As video games become one of the world’s most popular forms of entertainment, reaching billions of people, players around the world appreciate Phil Spencer for helping lead gaming to its current success. As CEO of gaming at Microsoft, Spencer has made a profound impact on the industry. He has played a key role in launching and growing multiple generations of Xbox consoles, as well as online services that connect people across the globe. He has also worked to make the gaming community safer and more inclusive for all players.
After joining Microsoft in 1988 as an intern, Spencer held numerous technical roles at the company, including leading the development of Microsoft CD-ROM titles such as Encarta and Microsoft Works. After managing Microsoft Game Studios EMEA, he led Microsoft Game Studios globally before becoming Head of Xbox in 2014. He was named Executive Vice President, Gaming in 2017. An advocate for cross-platform play, he ensured backward compatibility of the Xbox platform and led Microsoft’s acquisitions of Mojang—the developer behind Minecraft—and ZeniMax Media, known for Bethesda Softworks. In addition to supporting the growth of PC gaming, Spencer’s teams have introduced the Xbox Game Pass subscription service, an accessible adaptive Xbox controller and an innovative cloud gaming platform.
Video games can nurture relationships and problem-solving skills, but they also present challenges to safety and privacy on a global platform. Spencer has made player safety and accessibility a core value at Xbox, supporting the launch of systems, controls and reporting tools designed to make gaming safer for families and diverse communities. In 2020, Xbox partnered with Sony and Nintendo to develop a new framework of safety principles to help protect players online.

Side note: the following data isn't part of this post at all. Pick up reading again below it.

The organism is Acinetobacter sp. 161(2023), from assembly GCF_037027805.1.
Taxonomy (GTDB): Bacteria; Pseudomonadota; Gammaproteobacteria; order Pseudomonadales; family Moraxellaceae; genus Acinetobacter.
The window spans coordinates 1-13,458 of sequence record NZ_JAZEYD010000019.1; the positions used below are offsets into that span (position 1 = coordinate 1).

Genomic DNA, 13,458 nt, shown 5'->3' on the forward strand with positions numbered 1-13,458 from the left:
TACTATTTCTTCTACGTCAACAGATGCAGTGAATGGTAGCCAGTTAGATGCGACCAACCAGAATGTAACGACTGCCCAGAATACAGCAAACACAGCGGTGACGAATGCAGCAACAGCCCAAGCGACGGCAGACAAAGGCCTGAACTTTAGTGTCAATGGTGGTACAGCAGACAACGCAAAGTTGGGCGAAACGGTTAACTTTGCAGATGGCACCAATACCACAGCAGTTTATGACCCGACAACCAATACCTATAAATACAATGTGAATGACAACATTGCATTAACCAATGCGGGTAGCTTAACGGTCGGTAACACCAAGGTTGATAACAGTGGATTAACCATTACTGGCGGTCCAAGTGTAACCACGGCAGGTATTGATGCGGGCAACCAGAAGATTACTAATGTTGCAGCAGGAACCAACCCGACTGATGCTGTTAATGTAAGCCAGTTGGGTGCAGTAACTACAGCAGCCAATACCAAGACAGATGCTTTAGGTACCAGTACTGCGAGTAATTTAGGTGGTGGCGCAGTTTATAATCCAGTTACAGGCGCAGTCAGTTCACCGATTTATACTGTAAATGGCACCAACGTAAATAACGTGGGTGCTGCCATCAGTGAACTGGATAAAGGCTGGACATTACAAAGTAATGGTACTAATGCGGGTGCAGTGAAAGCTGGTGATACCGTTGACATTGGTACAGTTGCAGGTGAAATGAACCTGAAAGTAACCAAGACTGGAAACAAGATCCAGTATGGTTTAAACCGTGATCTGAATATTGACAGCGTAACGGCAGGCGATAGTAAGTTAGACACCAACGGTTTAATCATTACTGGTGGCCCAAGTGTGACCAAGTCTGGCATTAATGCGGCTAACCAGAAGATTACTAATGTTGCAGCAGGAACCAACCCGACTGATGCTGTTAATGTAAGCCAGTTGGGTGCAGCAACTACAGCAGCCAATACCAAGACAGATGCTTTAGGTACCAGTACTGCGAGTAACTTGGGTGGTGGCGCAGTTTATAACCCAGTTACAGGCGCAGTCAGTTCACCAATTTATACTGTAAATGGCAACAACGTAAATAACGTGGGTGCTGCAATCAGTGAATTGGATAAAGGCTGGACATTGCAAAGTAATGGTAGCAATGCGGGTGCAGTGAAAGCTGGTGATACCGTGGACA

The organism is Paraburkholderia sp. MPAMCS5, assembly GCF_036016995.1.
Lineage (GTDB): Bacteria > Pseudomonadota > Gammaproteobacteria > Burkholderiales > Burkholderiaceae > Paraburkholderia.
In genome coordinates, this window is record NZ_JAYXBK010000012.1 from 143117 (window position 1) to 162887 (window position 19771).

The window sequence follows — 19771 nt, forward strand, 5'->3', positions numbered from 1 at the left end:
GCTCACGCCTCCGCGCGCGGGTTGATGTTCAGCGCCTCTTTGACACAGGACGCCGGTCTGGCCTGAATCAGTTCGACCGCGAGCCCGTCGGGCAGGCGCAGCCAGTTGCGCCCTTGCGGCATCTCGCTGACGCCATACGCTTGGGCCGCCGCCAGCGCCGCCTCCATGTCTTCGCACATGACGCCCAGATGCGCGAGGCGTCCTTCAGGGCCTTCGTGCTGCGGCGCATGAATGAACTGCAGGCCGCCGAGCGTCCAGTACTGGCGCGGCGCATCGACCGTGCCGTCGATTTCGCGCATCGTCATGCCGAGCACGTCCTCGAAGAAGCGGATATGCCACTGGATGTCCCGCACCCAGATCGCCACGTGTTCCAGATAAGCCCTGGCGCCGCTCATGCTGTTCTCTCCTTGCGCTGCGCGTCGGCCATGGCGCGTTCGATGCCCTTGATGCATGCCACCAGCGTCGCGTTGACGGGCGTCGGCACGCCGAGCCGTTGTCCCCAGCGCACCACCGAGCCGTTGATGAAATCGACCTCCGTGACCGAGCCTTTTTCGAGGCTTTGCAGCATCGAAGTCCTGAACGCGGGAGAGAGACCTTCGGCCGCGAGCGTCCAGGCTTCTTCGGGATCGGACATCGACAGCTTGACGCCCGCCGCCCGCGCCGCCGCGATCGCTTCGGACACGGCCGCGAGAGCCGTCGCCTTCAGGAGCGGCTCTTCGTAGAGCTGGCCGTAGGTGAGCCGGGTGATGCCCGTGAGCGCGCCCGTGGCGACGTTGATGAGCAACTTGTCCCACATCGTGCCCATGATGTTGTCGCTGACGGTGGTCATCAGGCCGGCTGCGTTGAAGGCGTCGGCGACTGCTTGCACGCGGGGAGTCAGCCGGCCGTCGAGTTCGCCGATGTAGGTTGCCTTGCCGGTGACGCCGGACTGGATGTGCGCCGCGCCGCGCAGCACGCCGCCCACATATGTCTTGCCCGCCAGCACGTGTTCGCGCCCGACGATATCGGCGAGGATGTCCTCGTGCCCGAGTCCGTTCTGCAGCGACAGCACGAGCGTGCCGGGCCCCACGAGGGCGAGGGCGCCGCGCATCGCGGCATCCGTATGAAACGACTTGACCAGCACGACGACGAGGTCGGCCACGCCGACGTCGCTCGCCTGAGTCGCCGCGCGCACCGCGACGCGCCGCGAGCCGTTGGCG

Spencer frequently plays online with others for fun and to understand players’ experiences and priorities. With more than 900,000 followers on Twitter, Spencer uses his public platform to express his commitment to diversity, equity and inclusion in the gaming community. He is also helping to educate the next generation of technology leaders, working with UW engineering students on capstone projects and serving as a commencement speaker for the Department of Human Centered Design & Engineering.
Distinguished Achievement in Academia
Stefan Savage, ’02 Ph.D. Computer Science and Engineering
Professor, Computer Science and Engineering, University of California, San Diego
Computing systems are integral to our lives, providing us access to bank accounts, keeping us connected to friends, family and coworkers, and powering the cars we drive. Stefan Savage recognizes that these interconnected systems also expose us to large-scale attacks from worms, viruses, botnets and illicit transactions, and he’s devised groundbreaking ways to keep us safer from internet attackers. His work challenges traditional investigation methods and redefines academic approaches to network security, privacy and reliability.